Shouldn’t that be 365 days 6 hours and 9.1626 minutes?

GloPro's avatar

@whitenoise Good catch, and it used to be until the religious got involved. Again, go back to this link. In 1582 the Roman Catholics demanded a fine tuning of the Gregorian calendar to align Easter with the Spring Equinox, as mentioned by @downtide. It was then that they shaved off from the time you quoted.

On this site they also mention 30 other calendars used throughout the world today. They don’t care about lining up the seasons… The Gregorian (Christian/Western/Julian) calendar was accepted by the United Nations, with Greece being the last to adopt it in 1923. That wasn’t that long ago, considering the Christians began pushing for this universal calendar in 1582!

So I contend, that other than the usefulness of planning travel and import/export business worldwide, there is no use for the Leap Year. Even then, we could still travel and all use the same dates without throwing in the extra calendar day every 4 years. So I ask you, as non-believers, and scientists, is there a use for Leap Year, or have we all just fallen in line like sheep?

dxs's avatar

Because of leap years, my grandmother celebrated her “Sweet 16” back in 2012.

dxs (15160points)“Great Answer” (1points)
Pachy's avatar

@GloPro, you may not believe leap years matter, but a bit of online rsearch will tell you why they do.

By the way, oneline research will also tell you why, in your last sentence, “affect” is the verb to use rather than the noun “effect.” ;-)

GloPro's avatar

Thanks. You know, I always struggle with affect vs. effect. I also still struggle with my left and my right. Stupid, I know, but true.

According to your online research tab, the only use for Leap Year (other than making sure Easter lines up with equinox) is to help us “rationalize the passage of time,” and that it would take 700 years for Christmas to fall in the summer for the Northern Hemisphere, which I already mentioned. Big deal. It would still be December 25th. Again, where I live the snowfall, usually correlating to the winter season, has been coming later and later every year anyway (global warming? Another topic all together.). So why aren’t we changing the calendar to realign winter and “better rationalize the seasons?”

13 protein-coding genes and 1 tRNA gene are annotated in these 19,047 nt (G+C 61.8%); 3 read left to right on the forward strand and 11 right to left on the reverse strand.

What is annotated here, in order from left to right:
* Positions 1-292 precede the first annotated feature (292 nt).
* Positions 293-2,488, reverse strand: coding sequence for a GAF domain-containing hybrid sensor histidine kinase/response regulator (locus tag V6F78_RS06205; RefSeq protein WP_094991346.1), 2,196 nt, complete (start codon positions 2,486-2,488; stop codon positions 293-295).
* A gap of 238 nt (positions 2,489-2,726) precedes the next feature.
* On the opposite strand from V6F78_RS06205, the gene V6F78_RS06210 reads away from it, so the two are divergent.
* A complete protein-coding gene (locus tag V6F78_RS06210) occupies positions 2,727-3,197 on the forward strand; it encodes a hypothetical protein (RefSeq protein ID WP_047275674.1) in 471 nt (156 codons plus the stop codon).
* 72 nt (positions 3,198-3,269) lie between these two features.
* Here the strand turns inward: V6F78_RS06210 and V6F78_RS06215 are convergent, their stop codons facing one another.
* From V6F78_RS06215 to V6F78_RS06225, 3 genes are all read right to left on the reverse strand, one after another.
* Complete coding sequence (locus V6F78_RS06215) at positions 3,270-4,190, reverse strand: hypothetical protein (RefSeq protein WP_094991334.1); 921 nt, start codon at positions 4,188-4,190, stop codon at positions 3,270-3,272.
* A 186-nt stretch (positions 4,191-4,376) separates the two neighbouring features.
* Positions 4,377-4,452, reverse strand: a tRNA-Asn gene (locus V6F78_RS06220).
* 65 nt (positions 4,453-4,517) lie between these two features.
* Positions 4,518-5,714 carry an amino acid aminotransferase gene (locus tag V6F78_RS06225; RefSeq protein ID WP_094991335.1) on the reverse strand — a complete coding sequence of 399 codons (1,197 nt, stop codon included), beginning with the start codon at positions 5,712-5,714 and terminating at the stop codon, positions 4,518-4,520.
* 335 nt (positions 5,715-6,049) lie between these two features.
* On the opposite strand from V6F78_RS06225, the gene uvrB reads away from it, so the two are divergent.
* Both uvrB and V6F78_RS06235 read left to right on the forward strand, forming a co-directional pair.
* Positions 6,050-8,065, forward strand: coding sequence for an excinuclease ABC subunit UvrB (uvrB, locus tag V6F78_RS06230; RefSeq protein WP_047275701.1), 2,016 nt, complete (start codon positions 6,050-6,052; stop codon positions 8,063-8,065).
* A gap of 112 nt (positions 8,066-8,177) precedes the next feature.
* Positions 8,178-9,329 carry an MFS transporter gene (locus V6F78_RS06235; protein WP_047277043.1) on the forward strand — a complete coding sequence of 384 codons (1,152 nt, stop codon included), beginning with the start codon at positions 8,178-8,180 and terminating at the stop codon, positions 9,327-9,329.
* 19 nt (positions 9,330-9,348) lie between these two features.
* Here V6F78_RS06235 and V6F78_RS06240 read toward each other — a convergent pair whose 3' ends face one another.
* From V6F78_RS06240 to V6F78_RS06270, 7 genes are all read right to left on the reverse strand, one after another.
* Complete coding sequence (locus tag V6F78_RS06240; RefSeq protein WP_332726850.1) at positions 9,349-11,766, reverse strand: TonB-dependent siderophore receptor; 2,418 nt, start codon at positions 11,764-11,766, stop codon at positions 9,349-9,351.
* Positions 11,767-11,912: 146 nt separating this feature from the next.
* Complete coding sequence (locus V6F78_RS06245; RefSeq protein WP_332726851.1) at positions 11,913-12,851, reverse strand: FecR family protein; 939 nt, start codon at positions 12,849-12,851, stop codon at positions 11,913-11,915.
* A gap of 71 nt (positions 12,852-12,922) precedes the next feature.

Your online research also contends that we won’t be using this calendar in 1,000 years anyway, which further supports my thought that it honestly doesn’t much matter.

cazzie's avatar

@GloPro, do you like astrology?

zenvelo's avatar

@GloPro You mention Asian and Hebraic calendars; did you know they have Leap Months? That’s how they realign their calendars with the seasons, why Chinese New Year and Tet are always around the first part of February, give or take a week or two.

Yes, it does take centuries for things to get out of whack, but 1500 years CE meant things were really out of whack when Gregory redid the calendar.

It seems to me, you really have no use for a calendar at all, since it seems arbitrary to you and that in your mind Leap Days are only some OCD focused thing on keeping things aligned.

GloPro's avatar

@zenvelo I have no reason to know what day or time it is in general right now, it’s true. But I do think this is interesting.
@cazzie It’s interesting and fun, but I don’t believe in it.

I also discovered the reason it will become obsolete may be in part because the Earth is slowing down, and every year our calendar is a little more out of whack. One day every four years isn’t good enough. They add seconds here and there, too, apparently. I don’t know how we manage to keep up.

I don’t see it changing, I’m not that dumb. I just think we’re all so used to it we feel we have to have it that way. We don’t.